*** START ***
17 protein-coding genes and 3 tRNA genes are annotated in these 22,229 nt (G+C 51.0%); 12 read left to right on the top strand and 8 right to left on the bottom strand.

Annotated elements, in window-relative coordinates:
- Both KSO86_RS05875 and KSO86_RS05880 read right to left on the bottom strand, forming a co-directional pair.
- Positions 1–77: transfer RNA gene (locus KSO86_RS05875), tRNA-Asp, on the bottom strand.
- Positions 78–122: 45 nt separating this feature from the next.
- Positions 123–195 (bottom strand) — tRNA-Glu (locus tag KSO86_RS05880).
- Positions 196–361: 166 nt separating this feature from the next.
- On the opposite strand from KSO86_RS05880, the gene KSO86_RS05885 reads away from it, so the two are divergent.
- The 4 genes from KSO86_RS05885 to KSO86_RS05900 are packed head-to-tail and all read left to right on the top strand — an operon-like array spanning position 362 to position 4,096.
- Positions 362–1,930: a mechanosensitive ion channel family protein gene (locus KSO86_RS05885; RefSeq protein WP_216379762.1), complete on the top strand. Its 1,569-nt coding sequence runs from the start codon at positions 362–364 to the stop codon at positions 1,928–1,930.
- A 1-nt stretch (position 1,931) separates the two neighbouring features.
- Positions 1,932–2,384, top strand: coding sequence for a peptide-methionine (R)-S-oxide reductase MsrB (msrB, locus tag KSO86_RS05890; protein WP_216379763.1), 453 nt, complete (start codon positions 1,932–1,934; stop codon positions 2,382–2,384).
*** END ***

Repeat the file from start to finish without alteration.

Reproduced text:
17 protein-coding genes and 3 tRNA genes are annotated in these 22,229 nt (G+C 51.0%); 12 read left to right on the top strand and 8 right to left on the bottom strand.

Annotated elements, in window-relative coordinates:
- Both KSO86_RS05875 and KSO86_RS05880 read right to left on the bottom strand, forming a co-directional pair.
- Positions 1–77: transfer RNA gene (locus KSO86_RS05875), tRNA-Asp, on the bottom strand.
- Positions 78–122: 45 nt separating this feature from the next.
- Positions 123–195 (bottom strand) — tRNA-Glu (locus tag KSO86_RS05880).
- Positions 196–361: 166 nt separating this feature from the next.
- On the opposite strand from KSO86_RS05880, the gene KSO86_RS05885 reads away from it, so the two are divergent.
- The 4 genes from KSO86_RS05885 to KSO86_RS05900 are packed head-to-tail and all read left to right on the top strand — an operon-like array spanning position 362 to position 4,096.
- Positions 362–1,930: a mechanosensitive ion channel family protein gene (locus KSO86_RS05885; RefSeq protein WP_216379762.1), complete on the top strand. Its 1,569-nt coding sequence runs from the start codon at positions 362–364 to the stop codon at positions 1,928–1,930.
- A 1-nt stretch (position 1,931) separates the two neighbouring features.
- Positions 1,932–2,384, top strand: coding sequence for a peptide-methionine (R)-S-oxide reductase MsrB (msrB, locus tag KSO86_RS05890; protein WP_216379763.1), 453 nt, complete (start codon positions 1,932–1,934; stop codon positions 2,382–2,384).